Written & Directed by: #WillNiava
A misunderstanding between three lawless boys and a troubled off-duty police officer escalates beyond control when a sudden reversal of power dynamics forces the pack to a point of no return.
No matter how many times a film like this is made, it will never be enough. Some could call it cliche or a well-worn topic, but they’re wrong. There are people that have to face their nightmares every single day, every single time they set foot outside their homes. It’s (unfortunately) not so shocking now that a lot of the time, run-ins with police officers will place them in a situation exactly how Zoo depicts.
What begins as a care-free, energetic night out for three boys, ends in fury. Though the slightly troublesome boys skip around town causing a small amount of concern, where they end up can and should be avoided. What I like about this film is that it isn’t giving us some totally clean, innocent people to connect with. It seems like everyone has their own problems. It isn’t excusing their behaviour either, rather highlighting a very important topic; police brutality. A very simple misunderstanding which is evidently turned into something aggressive by the officer. He abuses his power and it gets messy. There’s a swirling feeling of heightened panic, and as it unfolds, the camera also swirls.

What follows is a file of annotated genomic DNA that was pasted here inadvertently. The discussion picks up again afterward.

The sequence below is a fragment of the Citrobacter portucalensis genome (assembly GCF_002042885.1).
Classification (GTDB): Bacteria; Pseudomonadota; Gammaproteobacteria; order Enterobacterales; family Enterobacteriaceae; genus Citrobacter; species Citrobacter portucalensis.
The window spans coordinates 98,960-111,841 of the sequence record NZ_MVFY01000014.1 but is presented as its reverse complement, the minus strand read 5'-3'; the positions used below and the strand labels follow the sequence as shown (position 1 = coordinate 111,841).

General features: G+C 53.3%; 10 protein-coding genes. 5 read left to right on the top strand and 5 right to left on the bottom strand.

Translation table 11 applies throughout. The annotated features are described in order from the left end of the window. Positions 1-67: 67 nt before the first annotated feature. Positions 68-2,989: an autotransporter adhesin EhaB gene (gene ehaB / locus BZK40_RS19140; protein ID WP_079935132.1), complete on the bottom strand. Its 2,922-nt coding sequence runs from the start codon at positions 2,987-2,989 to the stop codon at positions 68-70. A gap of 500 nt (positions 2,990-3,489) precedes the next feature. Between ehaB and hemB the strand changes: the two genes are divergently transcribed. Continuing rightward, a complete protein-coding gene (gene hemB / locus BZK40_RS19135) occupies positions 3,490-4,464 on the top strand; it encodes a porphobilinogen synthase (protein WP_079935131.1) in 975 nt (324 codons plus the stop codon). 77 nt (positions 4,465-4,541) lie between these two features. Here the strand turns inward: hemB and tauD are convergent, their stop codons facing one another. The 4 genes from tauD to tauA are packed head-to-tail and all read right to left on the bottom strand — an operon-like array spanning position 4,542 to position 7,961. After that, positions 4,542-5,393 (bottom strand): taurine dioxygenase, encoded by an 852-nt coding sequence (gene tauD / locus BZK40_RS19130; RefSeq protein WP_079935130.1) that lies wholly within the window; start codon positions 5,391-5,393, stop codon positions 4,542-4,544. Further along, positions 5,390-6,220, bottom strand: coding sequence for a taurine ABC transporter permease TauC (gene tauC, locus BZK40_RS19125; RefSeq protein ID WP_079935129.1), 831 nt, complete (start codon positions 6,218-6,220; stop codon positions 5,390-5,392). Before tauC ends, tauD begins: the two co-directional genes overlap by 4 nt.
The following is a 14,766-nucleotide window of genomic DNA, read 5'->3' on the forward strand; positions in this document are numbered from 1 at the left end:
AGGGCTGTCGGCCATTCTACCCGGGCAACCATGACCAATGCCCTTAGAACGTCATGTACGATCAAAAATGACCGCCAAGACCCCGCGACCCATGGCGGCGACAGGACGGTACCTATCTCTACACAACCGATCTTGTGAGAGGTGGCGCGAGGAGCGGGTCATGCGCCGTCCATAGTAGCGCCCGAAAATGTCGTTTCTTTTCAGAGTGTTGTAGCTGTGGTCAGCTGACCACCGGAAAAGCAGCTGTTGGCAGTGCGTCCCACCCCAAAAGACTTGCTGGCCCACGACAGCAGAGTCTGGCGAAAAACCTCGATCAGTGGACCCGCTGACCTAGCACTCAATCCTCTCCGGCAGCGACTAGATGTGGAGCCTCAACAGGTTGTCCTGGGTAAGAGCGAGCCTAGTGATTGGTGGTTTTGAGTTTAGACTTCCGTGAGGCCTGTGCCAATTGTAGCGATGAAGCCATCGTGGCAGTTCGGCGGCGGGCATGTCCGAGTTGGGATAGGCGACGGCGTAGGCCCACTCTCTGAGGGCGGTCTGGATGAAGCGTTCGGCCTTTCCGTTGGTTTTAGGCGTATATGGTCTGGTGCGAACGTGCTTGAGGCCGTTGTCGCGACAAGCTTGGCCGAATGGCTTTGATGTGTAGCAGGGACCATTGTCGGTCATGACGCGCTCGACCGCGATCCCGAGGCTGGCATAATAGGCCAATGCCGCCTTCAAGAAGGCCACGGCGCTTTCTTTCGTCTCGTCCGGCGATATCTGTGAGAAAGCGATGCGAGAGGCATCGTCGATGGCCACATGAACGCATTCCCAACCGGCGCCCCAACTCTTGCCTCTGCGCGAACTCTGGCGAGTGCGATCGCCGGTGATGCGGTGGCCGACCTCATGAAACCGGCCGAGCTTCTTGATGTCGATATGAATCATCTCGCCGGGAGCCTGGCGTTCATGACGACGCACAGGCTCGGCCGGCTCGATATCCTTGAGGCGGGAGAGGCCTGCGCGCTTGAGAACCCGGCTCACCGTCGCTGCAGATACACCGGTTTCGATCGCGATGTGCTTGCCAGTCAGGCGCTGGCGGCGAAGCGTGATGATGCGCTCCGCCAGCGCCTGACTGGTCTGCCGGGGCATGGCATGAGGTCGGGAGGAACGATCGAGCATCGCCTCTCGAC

The cinematography by Simran Dewan is on a level usually seen in big budget pictures. Beautiful framing and handling, shaky but controlled. The way Dewan captures the brutality is so simple yet affecting, especially in the sense that you feel it rather than see it. I’m not sure if it was shot on film or just digitally with grain added in post, but either way the visual style of this short is stunning, and the tone in the story is reflected perfectly through the lens.
The performances from the small cast are all phenomenally rich and textured. The three boys and the cop are so convincing that it almost feels like we’re watching a documentary, and in some way, we are. These are events that plague our very existence, and it must be stopped. I sound like a broken record at this point but then I remember the many, many years of systemic racism and discrimination that Black people have had to deal with, and still do.
Zoo is a reminder that there’s still work to be done, a LOT of it. If Niava’s film can grab someones attention, then it’s a job well done. This is high-class filmmaking; a thought-provoking piece.
Watch the trailer for Zoo below.